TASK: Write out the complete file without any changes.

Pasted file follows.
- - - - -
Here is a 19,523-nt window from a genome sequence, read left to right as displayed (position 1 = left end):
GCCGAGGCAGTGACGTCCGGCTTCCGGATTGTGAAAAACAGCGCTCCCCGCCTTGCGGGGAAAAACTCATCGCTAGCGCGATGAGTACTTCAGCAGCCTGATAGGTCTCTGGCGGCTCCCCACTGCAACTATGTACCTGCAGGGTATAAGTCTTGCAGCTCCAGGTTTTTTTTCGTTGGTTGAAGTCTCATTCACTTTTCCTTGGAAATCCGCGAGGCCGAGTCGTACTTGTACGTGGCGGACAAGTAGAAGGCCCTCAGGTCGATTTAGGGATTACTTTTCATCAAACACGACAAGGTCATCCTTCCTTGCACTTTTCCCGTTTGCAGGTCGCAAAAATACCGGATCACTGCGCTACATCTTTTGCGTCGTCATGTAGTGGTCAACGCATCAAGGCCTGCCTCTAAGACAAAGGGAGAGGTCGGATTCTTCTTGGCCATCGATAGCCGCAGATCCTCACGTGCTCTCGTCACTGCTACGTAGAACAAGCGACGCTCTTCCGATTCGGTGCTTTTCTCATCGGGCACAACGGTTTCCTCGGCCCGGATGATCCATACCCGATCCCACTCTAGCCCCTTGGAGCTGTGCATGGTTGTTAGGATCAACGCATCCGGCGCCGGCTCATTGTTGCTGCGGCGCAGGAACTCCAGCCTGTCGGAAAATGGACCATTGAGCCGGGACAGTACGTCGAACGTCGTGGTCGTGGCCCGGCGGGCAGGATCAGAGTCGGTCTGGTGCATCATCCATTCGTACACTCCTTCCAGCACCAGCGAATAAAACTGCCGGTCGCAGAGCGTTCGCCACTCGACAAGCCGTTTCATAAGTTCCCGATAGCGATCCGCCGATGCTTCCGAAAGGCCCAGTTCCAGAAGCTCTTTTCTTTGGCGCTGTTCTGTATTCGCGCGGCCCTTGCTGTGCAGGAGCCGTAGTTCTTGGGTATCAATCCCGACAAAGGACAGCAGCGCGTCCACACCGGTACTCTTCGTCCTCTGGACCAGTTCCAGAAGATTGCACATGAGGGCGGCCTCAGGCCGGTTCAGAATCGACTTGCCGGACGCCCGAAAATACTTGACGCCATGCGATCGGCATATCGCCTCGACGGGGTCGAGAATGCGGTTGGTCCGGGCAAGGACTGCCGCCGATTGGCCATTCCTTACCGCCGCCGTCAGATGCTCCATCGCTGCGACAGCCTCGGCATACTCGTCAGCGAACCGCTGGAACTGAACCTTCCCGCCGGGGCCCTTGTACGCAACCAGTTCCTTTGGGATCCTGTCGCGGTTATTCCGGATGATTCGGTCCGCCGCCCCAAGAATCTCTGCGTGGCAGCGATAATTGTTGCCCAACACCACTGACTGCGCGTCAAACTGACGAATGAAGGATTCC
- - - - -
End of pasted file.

Here is a 19,523-nt window from a genome sequence, read left to right as displayed (position 1 = left end):
GCCGAGGCAGTGACGTCCGGCTTCCGGATTGTGAAAAACAGCGCTCCCCGCCTTGCGGGGAAAAACTCATCGCTAGCGCGATGAGTACTTCAGCAGCCTGATAGGTCTCTGGCGGCTCCCCACTGCAACTATGTACCTGCAGGGTATAAGTCTTGCAGCTCCAGGTTTTTTTTCGTTGGTTGAAGTCTCATTCACTTTTCCTTGGAAATCCGCGAGGCCGAGTCGTACTTGTACGTGGCGGACAAGTAGAAGGCCCTCAGGTCGATTTAGGGATTACTTTTCATCAAACACGACAAGGTCATCCTTCCTTGCACTTTTCCCGTTTGCAGGTCGCAAAAATACCGGATCACTGCGCTACATCTTTTGCGTCGTCATGTAGTGGTCAACGCATCAAGGCCTGCCTCTAAGACAAAGGGAGAGGTCGGATTCTTCTTGGCCATCGATAGCCGCAGATCCTCACGTGCTCTCGTCACTGCTACGTAGAACAAGCGACGCTCTTCCGATTCGGTGCTTTTCTCATCGGGCACAACGGTTTCCTCGGCCCGGATGATCCATACCCGATCCCACTCTAGCCCCTTGGAGCTGTGCATGGTTGTTAGGATCAACGCATCCGGCGCCGGCTCATTGTTGCTGCGGCGCAGGAACTCCAGCCTGTCGGAAAATGGACCATTGAGCCGGGACAGTACGTCGAACGTCGTGGTCGTGGCCCGGCGGGCAGGATCAGAGTCGGTCTGGTGCATCATCCATTCGTACACTCCTTCCAGCACCAGCGAATAAAACTGCCGGTCGCAGAGCGTTCGCCACTCGACAAGCCGTTTCATAAGTTCCCGATAGCGATCCGCCGATGCTTCCGAAAGGCCCAGTTCCAGAAGCTCTTTTCTTTGGCGCTGTTCTGTATTCGCGCGGCCCTTGCTGTGCAGGAGCCGTAGTTCTTGGGTATCAATCCCGACAAAGGACAGCAGCGCGTCCACACCGGTACTCTTCGTCCTCTGGACCAGTTCCAGAAGATTGCACATGAGGGCGGCCTCAGGCCGGTTCAGAATCGACTTGCCGGACGCCCGAAAATACTTGACGCCATGCGATCGGCATATCGCCTCGACGGGGTCGAGAATGCGGTTGGTCCGGGCAAGGACTGCCGCCGATTGGCCATTCCTTACCGCCGCCGTCAGATGCTCCATCGCTGCGACAGCCTCGGCATACTCGTCAGCGAACCGCTGGAACTGAACCTTCCCGCCGGGGCCCTTGTACGCAACCAGTTCCTTTGGGATCCTGTCGCGGTTATTCCGGATGATTCGGTCCGCCGCCCCAAGAATCTCTGCGTGGCAGCGATAATTGTTGCCCAACACCACTGACTGCGCGTCAAACTGACGAATGAAGGATTCC